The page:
- 1.1 (stamp on, crush) pisotear they trampled the daffodils into the ground pisotearon los narcisos they were trampled to death murieron aplastadosMore example sentences1.2 (ignore) [ideals] pisotear; [rights] pisotear, atropellar
- Conversely, the likelihood of me trampling anyone as I walk down the street is highly unlikely!
- There have been villagers in other parts of Zambia mauled by lions, trampled underfoot by elephants and hippos.
- Last year, 14 pilgrims were trampled to death during the ritual and 35 died in a 2001 stampede.
- 1.1to trample
onsb/sth police horses trampled on demonstrators los caballos de la policía arrollaron or atropellaron a los manifestantes the newspaper had been trampled on by passers-by el periódico había sido pisoteado por los transeúntes 1.2 (ignore) to trample onsth [on ideals] pisotear algo [on rights] pisotear or atropellar algo he trampled on anyone who got in his way se llevaba por delante a todo aquel que se interpusiera en su camino to trample oversb pisotear a algnMore example sentences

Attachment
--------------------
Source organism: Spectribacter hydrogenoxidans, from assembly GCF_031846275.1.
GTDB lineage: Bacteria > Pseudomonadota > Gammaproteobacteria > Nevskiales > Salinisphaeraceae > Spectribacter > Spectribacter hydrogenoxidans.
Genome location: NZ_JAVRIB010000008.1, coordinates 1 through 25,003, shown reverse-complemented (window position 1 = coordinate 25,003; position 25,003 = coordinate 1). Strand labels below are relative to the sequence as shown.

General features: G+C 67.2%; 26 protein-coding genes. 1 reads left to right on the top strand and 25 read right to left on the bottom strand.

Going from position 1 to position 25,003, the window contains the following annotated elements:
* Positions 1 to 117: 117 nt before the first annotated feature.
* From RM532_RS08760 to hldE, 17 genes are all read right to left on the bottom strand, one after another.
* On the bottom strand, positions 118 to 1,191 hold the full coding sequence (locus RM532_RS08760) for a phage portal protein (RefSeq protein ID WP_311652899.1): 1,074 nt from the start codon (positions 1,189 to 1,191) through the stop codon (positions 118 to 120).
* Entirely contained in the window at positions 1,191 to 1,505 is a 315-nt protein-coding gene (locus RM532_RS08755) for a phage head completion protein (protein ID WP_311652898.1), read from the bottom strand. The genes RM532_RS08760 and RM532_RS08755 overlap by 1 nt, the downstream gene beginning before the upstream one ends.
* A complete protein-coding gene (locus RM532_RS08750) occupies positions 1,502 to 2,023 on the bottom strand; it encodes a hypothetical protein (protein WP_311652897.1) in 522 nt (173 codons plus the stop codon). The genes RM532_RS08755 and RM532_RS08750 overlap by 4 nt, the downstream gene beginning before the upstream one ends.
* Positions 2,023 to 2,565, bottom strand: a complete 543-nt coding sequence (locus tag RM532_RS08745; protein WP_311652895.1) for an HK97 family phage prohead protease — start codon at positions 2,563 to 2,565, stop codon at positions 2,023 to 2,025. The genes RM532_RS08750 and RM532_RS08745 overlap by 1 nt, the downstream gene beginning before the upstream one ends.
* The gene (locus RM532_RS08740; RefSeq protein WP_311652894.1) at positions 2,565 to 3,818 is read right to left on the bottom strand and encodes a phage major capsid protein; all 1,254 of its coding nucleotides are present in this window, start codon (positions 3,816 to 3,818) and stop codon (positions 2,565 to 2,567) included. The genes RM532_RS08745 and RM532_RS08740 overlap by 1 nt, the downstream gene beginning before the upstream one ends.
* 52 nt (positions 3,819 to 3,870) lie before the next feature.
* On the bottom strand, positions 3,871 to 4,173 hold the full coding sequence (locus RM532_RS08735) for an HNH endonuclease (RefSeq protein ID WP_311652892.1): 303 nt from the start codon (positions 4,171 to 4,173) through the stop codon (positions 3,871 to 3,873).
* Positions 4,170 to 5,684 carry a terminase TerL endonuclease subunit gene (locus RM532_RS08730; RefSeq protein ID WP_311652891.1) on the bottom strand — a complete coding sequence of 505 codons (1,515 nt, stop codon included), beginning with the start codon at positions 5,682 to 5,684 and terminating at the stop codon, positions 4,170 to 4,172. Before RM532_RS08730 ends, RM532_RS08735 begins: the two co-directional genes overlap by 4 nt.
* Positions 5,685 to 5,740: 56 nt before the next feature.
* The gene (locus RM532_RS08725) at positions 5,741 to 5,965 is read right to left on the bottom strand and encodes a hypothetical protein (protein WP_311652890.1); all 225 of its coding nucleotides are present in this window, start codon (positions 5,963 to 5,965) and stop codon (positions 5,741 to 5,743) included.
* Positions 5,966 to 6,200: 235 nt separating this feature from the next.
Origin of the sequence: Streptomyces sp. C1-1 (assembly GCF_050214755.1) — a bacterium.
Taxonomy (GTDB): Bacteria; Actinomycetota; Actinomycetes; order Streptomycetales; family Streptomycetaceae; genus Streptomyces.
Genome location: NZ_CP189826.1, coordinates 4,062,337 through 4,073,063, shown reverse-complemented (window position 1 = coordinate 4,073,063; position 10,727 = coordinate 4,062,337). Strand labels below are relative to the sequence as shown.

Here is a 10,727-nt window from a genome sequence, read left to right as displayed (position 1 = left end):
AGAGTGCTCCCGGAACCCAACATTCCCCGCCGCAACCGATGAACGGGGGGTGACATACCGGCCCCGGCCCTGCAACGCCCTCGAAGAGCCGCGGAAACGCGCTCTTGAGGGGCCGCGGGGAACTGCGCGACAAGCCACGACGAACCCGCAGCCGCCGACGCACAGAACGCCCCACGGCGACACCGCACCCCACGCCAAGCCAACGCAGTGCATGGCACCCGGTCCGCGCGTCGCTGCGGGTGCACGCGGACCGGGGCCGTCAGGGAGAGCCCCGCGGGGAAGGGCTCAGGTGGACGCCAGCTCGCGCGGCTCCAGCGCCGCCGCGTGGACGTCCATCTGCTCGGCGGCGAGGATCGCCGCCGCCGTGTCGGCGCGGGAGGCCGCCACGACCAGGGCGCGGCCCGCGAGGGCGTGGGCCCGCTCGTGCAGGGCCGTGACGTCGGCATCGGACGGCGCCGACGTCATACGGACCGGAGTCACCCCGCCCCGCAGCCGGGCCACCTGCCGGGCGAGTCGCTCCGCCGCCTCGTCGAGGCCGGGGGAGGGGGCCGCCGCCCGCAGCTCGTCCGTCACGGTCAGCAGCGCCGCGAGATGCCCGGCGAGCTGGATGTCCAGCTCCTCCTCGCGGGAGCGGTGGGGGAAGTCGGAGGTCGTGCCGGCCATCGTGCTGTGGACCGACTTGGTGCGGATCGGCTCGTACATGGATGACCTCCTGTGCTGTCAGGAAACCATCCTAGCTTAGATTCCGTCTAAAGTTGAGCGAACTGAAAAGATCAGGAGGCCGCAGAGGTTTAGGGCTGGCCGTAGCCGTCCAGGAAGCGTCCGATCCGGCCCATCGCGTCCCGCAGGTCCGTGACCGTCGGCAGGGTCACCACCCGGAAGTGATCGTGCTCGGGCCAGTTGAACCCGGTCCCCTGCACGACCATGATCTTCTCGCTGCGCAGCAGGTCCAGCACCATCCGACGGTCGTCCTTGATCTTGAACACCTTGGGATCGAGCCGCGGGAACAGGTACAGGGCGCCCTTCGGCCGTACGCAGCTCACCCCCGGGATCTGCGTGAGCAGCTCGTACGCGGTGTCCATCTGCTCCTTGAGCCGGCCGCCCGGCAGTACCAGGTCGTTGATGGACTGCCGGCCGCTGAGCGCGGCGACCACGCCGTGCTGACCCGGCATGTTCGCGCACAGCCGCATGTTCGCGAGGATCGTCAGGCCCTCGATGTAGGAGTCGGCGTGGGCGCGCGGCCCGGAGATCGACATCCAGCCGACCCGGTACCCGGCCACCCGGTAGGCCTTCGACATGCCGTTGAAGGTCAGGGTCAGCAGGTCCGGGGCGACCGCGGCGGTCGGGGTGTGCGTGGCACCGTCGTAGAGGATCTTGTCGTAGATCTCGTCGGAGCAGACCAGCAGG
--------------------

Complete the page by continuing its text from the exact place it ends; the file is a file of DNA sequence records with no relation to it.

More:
- ‘The country's relatively loose control over these companies has enabled some greedy bosses to trample on workers' rights’, she said.
- Born-and-bred residents are being trampled on by wealthy incomers who push property prices even further beyond their reach, they say.
- They had a big job to do in taking maintenance work back from numerous engineering companies, but that is no excuse for trampling over workers' employment rights.
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The CAP (Curso de Adaptación Pedagógica) is a course taken in Spain by graduates with degrees in subjects other than education, who want to teach at secondary level. Students take a CAP in a particular subject, such as mathematics, literature, etc.